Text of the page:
On 21 March 1960 police killed 69 unarmed people in a protest in Sharpeville against the pass laws. This led to the country’s first state of emergency and the banning of the ANC and the Pan Africanist Congress (PAC) Mandela among thousands of others were detained during the state of emergency.
Days before the end of the Treason Trial, Mandela travelled to Pietermaritzburg to speak at the All-in Africa Conference, he was asked to write to Prime Minister Verwoerd requesting a national convention on a non-racial constitution, and to warn that should he not agree there would be a national strike against South Africa becoming a republic. After he and his colleagues were acquitted in the Treason Trial, Mandela went underground and began planning a national strike, but in the face of massive mobilisation of state security the strike was called off early.
On 11 January 1962, using the adopted name David Motsamayi, Mandela secretly left South Africa. He travelled around Africa and visited England to gain support. He returned to South Africa in July 1962 and was arrested in a police roadblock while returning from KwaZulu-Natal. Mandela was charged with leaving the country without a permit and inciting workers to strike. He was convicted and sentenced to five years' imprisonment.
Within a month police raided a secret hide-out in Rivonia used by ANC and Communist Party activists, and several of his comrades were arrested.
On 9 October 1963 Mandela joined 10 others on trial for sabotage in what became known as the Rivonia Trial. While facing the death penalty his words to the court at the end of his famous "Speech from the Dock" on 20 April 1964 became immortalised.
On 11 June 1964 Mandela and seven other accused, were convicted and the next day were sentenced to life imprisonment.
Mandela’s mother died in 1968 and his eldest son, Thembi, in 1969. He was not allowed to attend their funerals.
Mandela served 27 years in prison, initially on Robben Island, and later in Pollsmoor Prison and Victor Verster Prison. An international campaign lobbied for his release, which was granted in 1990 amid escalating civil strife. Mandela joined negotiations with President F. W. de Klerk to abolish apartheid and establish multiracial elections in 1994, in which he voted for the first time and led the ANC to victory. Mandela became South Africa's first black president.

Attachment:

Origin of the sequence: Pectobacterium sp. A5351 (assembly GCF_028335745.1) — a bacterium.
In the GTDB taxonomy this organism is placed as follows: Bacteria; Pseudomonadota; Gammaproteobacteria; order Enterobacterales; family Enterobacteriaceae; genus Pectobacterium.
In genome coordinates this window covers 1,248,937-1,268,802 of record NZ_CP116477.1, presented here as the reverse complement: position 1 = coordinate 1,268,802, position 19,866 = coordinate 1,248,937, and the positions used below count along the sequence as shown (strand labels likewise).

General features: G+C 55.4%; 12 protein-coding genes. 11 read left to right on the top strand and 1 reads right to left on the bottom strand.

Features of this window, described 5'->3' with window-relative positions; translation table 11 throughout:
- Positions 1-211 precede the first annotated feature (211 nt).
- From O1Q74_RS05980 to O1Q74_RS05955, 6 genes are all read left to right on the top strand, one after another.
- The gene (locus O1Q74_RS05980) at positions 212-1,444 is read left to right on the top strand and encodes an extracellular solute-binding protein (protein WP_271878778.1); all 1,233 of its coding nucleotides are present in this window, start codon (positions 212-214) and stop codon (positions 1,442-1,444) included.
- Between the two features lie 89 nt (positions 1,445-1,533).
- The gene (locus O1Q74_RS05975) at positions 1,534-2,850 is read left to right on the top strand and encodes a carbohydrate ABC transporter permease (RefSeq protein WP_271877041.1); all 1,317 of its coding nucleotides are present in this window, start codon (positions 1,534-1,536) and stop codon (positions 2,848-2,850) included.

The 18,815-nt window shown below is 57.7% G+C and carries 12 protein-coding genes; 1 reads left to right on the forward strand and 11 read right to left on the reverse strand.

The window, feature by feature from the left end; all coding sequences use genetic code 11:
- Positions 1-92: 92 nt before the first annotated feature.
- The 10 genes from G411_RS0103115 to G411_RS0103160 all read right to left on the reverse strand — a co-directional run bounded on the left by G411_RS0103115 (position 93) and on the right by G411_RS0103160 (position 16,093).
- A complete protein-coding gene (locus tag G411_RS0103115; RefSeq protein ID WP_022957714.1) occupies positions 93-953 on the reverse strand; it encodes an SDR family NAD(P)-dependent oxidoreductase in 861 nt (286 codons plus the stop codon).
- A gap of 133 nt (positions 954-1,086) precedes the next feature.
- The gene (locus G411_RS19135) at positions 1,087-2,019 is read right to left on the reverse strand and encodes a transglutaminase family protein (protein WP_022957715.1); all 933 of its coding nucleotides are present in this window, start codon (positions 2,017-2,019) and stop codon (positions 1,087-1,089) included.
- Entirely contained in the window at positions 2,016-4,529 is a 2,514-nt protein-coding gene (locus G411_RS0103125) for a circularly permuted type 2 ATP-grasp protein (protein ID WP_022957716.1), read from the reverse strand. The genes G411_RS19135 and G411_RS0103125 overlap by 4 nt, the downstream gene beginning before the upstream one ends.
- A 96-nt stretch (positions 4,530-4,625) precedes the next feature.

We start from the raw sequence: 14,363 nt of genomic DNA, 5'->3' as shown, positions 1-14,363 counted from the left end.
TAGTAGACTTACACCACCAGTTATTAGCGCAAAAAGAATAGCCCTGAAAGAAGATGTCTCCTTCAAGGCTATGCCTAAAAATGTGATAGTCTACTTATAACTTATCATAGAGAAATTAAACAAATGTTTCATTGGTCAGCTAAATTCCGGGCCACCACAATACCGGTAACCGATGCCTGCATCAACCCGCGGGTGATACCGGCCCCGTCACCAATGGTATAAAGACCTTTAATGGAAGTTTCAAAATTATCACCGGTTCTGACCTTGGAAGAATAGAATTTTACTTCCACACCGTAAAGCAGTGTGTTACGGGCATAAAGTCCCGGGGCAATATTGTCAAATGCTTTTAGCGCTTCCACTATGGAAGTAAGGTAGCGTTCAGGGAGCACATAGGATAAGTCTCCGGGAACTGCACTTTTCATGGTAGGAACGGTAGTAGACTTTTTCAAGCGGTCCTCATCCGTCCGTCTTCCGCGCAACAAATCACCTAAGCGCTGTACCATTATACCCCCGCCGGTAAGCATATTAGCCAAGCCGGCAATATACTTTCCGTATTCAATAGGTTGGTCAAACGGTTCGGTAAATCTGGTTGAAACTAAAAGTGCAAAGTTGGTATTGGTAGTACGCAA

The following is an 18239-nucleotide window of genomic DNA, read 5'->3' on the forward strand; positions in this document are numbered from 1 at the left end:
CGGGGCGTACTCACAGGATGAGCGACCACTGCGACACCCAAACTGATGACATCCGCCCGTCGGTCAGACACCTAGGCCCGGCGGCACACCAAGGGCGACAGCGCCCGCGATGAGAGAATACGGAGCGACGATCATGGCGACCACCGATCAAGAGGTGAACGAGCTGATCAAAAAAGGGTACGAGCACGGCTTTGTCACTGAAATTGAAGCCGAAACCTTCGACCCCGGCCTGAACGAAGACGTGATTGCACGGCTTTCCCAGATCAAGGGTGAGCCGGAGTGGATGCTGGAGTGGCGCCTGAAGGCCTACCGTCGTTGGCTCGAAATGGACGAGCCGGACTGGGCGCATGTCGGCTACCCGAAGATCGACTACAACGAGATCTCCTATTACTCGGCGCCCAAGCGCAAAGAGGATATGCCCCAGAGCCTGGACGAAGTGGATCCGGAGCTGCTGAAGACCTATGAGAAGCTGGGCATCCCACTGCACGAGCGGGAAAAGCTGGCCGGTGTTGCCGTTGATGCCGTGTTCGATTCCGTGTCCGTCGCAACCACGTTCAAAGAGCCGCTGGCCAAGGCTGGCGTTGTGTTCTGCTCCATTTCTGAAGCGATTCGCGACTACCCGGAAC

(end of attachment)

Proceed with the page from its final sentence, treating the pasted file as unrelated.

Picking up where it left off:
On 10 May 1994 he was inaugurated as South Africa’s first democratically elected President. On his 80th birthday in 1998 he married Graça Machel, his third wife. Mandela died at the age of 95 at his home in Johannesburg.
Nelson Mandela Children’s Fund he set up in 1995 and established the Nelson Mandela Foundation and The Mandela Rhodes Foundation.Nelson Mandela never wavered in his devotion to democracy, equality and learning. Despite terrible provocation, he never answered racism with racism. His life is an inspiration to all who are oppressed and deprived.
Immaculee Ilibaguza a 22 year old Tutsis girl, in 1994 was student studying 200 miles away from her home in the Rwandan province of Kibuye. During the Easter break her father insisted that she come home to be with the family.
On the morning of April 7, the long, ethnic tension between the nation's majority Hutus and the Tutsis, reached boiling point. The radio stations began to broadcast hate speeches calling to arms and to kill all people from the tribe Tutsis.
Immaculees father gave her some rosary beads and told her to go to the protestant Hutu pastor and hide there. Immaculee and seven other woman hid in a bathroom measuring 3ft x 4ft. The door was hidden by a wardrobe.
The mass murder/slaughter lasted for 100 days during which time lmmaculee says she could hear the killers call her by name with contemtuus determined voices, ’she is here, we know she’s here somewhere, find her, find Immaculee’ one of them said. Immaculee and the other women knowing that if they were found would be raped and murdered. Immaculee said that she could hear people in the street being slathered as the Hutu mob, Some,her former friends and neighbours shouting Kill them kill them kill them all.
During her time in the bathroom Immaculee thoughts went from dam them dam them all to hell to ‘forgive them they know not what they do’ and she began to pray for her killers.
By the time she emerged from the bathroom, her weight had gone from 115 pounds to 65 pounds. She and the other women fled to a nearby French military camp for protection. There, she learned in brutal detail the fates of her family members